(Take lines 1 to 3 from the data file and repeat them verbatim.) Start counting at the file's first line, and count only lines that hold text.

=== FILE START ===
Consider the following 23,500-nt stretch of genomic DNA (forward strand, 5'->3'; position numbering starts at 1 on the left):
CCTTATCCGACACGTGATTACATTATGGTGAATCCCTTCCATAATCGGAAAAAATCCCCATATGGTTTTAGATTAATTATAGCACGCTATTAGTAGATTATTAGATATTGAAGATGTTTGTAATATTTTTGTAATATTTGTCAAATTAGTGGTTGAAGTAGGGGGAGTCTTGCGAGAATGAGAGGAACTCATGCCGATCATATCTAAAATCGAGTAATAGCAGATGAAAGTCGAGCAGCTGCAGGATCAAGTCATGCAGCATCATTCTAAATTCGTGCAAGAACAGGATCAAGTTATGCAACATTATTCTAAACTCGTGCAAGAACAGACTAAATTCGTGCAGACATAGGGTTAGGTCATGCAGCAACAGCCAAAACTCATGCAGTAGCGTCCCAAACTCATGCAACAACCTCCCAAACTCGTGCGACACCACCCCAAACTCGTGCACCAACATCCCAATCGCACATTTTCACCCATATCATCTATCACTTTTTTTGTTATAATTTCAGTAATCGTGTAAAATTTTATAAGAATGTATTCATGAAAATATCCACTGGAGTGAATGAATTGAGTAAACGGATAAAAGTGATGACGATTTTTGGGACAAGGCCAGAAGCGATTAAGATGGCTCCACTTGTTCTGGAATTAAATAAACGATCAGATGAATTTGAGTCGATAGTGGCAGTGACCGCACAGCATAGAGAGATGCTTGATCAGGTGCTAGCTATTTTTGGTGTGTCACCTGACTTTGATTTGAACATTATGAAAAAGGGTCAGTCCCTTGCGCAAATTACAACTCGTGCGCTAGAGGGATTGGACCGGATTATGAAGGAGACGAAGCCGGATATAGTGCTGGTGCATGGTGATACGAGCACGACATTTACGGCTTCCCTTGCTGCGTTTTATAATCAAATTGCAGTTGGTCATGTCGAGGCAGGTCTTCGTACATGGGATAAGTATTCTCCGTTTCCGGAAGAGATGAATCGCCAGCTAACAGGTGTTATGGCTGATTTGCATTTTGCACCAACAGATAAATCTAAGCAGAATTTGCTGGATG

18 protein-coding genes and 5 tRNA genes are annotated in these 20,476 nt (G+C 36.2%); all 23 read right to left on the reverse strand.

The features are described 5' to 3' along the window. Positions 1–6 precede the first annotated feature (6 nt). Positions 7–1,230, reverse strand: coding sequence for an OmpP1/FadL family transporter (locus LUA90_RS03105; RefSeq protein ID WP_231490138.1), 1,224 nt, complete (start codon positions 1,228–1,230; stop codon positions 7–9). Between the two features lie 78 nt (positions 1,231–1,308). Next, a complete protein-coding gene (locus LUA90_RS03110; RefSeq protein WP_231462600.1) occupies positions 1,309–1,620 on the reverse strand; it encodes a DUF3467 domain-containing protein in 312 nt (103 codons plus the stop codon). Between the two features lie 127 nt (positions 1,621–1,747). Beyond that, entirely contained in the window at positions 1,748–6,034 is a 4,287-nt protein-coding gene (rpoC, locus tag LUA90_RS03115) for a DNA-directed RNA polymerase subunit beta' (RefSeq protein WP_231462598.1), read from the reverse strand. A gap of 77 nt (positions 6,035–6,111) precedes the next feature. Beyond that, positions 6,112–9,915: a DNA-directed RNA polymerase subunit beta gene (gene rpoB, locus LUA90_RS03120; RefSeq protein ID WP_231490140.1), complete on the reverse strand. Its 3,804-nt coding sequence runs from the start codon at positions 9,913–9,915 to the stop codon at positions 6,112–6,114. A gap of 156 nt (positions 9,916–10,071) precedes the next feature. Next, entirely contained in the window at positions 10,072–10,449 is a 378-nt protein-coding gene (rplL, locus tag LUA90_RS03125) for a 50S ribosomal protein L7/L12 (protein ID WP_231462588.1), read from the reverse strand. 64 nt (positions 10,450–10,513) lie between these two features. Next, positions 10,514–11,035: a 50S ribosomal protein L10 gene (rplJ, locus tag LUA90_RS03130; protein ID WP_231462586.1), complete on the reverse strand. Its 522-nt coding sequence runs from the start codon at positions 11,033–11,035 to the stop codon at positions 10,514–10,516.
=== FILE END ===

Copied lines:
Consider the following 23,500-nt stretch of genomic DNA (forward strand, 5'->3'; position numbering starts at 1 on the left):
CCTTATCCGACACGTGATTACATTATGGTGAATCCCTTCCATAATCGGAAAAAATCCCCATATGGTTTTAGATTAATTATAGCACGCTATTAGTAGATTATTAGATATTGAAGATGTTTGTAATATTTTTGTAATATTTGTCAAATTAGTGGTTGAAGTAGGGGGAGTCTTGCGAGAATGAGAGGAACTCATGCCGATCATATCTAAAATCGAGTAATAGCAGATGAAAGTCGAGCAGCTGCAGGATCAAGTCATGCAGCATCATTCTAAATTCGTGCAAGAACAGGATCAAGTTATGCAACATTATTCTAAACTCGTGCAAGAACAGACTAAATTCGTGCAGACATAGGGTTAGGTCATGCAGCAACAGCCAAAACTCATGCAGTAGCGTCCCAAACTCATGCAACAACCTCCCAAACTCGTGCGACACCACCCCAAACTCGTGCACCAACATCCCAATCGCACATTTTCACCCATATCATCTATCACTTTTTTTGTTATAATTTCAGTAATCGTGTAAAATTTTATAAGAATGTATTCATGAAAATATCCACTGGAGTGAATGAATTGAGTAAACGGATAAAAGTGATGACGATTTTTGGGACAAGGCCAGAAGCGATTAAGATGGCTCCACTTGTTCTGGAATTAAATAAACGATCAGATGAATTTGAGTCGATAGTGGCAGTGACCGCACAGCATAGAGAGATGCTTGATCAGGTGCTAGCTATTTTTGGTGTGTCACCTGACTTTGATTTGAACATTATGAAAAAGGGTCAGTCCCTTGCGCAAATTACAACTCGTGCGCTAGAGGGATTGGACCGGATTATGAAGGAGACGAAGCCGGATATAGTGCTGGTGCATGGTGATACGAGCACGACATTTACGGCTTCCCTTGCTGCGTTTTATAATCAAATTGCAGTTGGTCATGTCGAGGCAGGTCTTCGTACATGGGATAAGTATTCTCCGTTTCCGGAAGAGATGAATCGCCAGCTAACAGGTGTTATGGCTGATTTGCATTTTGCACCAACAGATAAATCTAAGCAGAATTTGCTGGATG

18 protein-coding genes and 5 tRNA genes are annotated in these 20,476 nt (G+C 36.2%); all 23 read right to left on the reverse strand.